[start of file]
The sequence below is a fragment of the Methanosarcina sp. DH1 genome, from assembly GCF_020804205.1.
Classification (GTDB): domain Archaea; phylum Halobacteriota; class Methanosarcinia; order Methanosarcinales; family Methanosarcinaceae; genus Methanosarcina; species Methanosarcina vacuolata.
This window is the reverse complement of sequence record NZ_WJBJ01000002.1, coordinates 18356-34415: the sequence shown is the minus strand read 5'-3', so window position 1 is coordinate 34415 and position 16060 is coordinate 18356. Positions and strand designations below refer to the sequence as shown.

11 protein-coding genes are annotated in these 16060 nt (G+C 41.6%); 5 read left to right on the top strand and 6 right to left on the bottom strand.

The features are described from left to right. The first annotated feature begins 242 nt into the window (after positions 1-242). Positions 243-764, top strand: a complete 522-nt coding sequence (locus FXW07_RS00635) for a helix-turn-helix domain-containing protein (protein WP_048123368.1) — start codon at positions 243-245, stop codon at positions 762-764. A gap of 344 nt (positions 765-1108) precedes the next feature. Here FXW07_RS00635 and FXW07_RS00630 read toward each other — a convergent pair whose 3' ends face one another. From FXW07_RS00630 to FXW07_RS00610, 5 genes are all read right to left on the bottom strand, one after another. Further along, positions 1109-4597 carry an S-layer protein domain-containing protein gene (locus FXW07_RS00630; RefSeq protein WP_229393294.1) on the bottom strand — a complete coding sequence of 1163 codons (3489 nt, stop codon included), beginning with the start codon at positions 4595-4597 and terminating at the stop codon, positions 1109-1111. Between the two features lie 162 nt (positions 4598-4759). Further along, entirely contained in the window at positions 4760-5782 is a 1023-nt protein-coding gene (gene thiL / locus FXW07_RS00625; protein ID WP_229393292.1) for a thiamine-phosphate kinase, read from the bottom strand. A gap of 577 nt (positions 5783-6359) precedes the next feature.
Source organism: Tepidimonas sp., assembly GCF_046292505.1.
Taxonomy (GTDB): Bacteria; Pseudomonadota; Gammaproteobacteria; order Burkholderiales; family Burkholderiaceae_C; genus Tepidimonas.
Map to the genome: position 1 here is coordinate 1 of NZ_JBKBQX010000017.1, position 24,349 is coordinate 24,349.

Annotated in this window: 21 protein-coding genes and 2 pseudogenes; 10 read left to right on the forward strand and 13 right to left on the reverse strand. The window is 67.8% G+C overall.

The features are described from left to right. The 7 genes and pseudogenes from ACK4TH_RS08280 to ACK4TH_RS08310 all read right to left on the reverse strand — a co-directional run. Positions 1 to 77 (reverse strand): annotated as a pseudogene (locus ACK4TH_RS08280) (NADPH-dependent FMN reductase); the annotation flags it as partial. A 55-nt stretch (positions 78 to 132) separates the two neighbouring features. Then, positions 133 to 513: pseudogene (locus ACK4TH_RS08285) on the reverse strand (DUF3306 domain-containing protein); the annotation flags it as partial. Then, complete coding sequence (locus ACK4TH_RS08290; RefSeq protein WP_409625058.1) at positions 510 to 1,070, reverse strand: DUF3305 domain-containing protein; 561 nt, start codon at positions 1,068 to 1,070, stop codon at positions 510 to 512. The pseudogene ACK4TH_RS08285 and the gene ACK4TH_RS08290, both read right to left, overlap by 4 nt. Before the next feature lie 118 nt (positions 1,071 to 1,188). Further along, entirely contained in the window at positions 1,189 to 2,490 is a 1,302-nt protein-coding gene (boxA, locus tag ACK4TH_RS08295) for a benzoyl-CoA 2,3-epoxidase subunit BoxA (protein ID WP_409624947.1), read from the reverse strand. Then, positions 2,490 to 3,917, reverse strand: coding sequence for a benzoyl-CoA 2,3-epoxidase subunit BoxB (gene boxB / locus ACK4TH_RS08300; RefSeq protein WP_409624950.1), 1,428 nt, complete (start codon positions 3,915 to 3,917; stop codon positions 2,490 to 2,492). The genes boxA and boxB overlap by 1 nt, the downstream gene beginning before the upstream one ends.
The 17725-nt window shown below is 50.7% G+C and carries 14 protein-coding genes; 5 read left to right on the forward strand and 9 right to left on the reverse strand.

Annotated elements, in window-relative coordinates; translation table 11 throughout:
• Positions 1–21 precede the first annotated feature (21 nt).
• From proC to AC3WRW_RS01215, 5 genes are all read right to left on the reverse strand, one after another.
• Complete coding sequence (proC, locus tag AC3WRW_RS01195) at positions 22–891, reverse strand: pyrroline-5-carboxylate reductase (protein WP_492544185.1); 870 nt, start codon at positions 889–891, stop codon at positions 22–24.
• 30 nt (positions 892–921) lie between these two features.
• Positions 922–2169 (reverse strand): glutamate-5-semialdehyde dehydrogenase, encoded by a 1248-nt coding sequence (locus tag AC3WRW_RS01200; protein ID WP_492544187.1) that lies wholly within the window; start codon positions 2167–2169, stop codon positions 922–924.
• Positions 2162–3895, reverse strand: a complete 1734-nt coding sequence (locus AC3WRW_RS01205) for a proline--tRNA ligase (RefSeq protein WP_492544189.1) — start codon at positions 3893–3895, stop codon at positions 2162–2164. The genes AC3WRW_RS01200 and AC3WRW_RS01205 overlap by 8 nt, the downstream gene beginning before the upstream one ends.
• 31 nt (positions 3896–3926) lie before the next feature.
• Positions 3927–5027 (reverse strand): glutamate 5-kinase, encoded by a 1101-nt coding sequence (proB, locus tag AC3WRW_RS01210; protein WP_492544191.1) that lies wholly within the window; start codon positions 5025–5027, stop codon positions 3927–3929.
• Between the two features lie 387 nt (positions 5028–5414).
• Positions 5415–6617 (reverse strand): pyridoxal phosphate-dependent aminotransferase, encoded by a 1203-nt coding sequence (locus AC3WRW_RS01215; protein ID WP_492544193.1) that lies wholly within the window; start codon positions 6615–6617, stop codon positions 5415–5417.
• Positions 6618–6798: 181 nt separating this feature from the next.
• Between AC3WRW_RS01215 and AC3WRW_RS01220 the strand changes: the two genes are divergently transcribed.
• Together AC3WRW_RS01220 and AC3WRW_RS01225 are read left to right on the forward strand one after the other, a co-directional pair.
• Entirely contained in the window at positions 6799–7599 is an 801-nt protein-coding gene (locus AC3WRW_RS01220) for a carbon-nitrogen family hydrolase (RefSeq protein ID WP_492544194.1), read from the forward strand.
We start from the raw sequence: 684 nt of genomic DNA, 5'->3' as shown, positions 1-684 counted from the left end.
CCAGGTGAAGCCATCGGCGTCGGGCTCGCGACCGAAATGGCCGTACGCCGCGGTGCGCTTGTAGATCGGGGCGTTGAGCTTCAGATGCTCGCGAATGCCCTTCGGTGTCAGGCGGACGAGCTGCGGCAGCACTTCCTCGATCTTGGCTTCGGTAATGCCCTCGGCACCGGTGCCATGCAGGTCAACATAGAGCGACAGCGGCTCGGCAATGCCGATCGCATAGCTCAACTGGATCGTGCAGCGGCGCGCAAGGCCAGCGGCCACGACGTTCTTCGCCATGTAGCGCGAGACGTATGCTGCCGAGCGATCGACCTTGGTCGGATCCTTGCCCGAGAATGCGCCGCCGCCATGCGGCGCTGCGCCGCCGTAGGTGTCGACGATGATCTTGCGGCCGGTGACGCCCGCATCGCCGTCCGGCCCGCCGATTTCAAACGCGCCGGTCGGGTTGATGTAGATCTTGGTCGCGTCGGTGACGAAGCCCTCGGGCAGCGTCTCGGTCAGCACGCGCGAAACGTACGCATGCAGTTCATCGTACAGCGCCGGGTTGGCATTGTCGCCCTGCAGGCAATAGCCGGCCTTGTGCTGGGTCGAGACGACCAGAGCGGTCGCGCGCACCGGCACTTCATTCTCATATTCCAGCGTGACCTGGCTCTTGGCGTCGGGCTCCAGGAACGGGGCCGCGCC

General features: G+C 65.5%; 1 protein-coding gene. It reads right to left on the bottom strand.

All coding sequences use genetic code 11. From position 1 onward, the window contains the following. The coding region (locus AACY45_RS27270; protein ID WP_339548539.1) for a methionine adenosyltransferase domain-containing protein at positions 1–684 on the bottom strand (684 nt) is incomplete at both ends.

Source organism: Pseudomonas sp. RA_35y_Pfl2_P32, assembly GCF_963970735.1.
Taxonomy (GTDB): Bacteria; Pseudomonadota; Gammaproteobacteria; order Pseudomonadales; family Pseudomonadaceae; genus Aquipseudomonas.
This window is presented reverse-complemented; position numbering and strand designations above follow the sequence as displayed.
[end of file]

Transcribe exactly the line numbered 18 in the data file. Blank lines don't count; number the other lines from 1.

• Positions 2162–3895, reverse strand: a complete 1734-nt coding sequence (locus AC3WRW_RS01205) for a proline--tRNA ligase (RefSeq protein WP_492544189.1) — start codon at positions 3893–3895, stop codon at positions 2162–2164. The genes AC3WRW_RS01200 and AC3WRW_RS01205 overlap by 8 nt, the downstream gene beginning before the upstream one ends.